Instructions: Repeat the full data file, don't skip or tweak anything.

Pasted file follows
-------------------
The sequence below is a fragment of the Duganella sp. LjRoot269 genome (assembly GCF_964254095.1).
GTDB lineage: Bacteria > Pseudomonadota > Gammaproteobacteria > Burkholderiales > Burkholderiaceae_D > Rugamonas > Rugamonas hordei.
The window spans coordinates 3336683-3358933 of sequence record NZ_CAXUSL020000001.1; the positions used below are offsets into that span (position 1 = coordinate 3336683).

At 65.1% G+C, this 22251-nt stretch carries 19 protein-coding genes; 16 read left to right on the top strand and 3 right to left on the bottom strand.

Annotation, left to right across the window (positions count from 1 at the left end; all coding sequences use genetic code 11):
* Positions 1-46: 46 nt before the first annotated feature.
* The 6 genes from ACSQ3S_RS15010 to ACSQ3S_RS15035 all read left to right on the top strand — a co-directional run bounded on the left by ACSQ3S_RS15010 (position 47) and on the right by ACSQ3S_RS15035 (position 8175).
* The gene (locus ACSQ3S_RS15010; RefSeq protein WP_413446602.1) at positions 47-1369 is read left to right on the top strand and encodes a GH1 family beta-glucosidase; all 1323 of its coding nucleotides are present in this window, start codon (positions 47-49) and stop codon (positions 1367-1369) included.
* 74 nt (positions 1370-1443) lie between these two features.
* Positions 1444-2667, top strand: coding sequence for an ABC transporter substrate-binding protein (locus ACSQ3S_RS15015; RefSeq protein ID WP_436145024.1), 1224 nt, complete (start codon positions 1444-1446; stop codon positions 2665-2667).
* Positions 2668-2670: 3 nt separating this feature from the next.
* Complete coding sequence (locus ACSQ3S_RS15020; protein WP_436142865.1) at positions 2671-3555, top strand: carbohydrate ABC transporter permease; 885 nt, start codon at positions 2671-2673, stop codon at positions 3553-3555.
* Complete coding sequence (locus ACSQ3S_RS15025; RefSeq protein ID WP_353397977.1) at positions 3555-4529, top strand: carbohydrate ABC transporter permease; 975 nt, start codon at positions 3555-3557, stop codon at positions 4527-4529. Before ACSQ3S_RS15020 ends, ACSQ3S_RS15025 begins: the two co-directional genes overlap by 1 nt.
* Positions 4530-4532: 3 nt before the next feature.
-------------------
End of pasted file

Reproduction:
The sequence below is a fragment of the Duganella sp. LjRoot269 genome (assembly GCF_964254095.1).
GTDB lineage: Bacteria > Pseudomonadota > Gammaproteobacteria > Burkholderiales > Burkholderiaceae_D > Rugamonas > Rugamonas hordei.
The window spans coordinates 3336683-3358933 of sequence record NZ_CAXUSL020000001.1; the positions used below are offsets into that span (position 1 = coordinate 3336683).

At 65.1% G+C, this 22251-nt stretch carries 19 protein-coding genes; 16 read left to right on the top strand and 3 right to left on the bottom strand.

Annotation, left to right across the window (positions count from 1 at the left end; all coding sequences use genetic code 11):
* Positions 1-46: 46 nt before the first annotated feature.
* The 6 genes from ACSQ3S_RS15010 to ACSQ3S_RS15035 all read left to right on the top strand — a co-directional run bounded on the left by ACSQ3S_RS15010 (position 47) and on the right by ACSQ3S_RS15035 (position 8175).
* The gene (locus ACSQ3S_RS15010; RefSeq protein WP_413446602.1) at positions 47-1369 is read left to right on the top strand and encodes a GH1 family beta-glucosidase; all 1323 of its coding nucleotides are present in this window, start codon (positions 47-49) and stop codon (positions 1367-1369) included.
* 74 nt (positions 1370-1443) lie between these two features.
* Positions 1444-2667, top strand: coding sequence for an ABC transporter substrate-binding protein (locus ACSQ3S_RS15015; RefSeq protein ID WP_436145024.1), 1224 nt, complete (start codon positions 1444-1446; stop codon positions 2665-2667).
* Positions 2668-2670: 3 nt separating this feature from the next.
* Complete coding sequence (locus ACSQ3S_RS15020; protein WP_436142865.1) at positions 2671-3555, top strand: carbohydrate ABC transporter permease; 885 nt, start codon at positions 2671-2673, stop codon at positions 3553-3555.
* Complete coding sequence (locus ACSQ3S_RS15025; RefSeq protein ID WP_353397977.1) at positions 3555-4529, top strand: carbohydrate ABC transporter permease; 975 nt, start codon at positions 3555-3557, stop codon at positions 4527-4529. Before ACSQ3S_RS15020 ends, ACSQ3S_RS15025 begins: the two co-directional genes overlap by 1 nt.
* Positions 4530-4532: 3 nt before the next feature.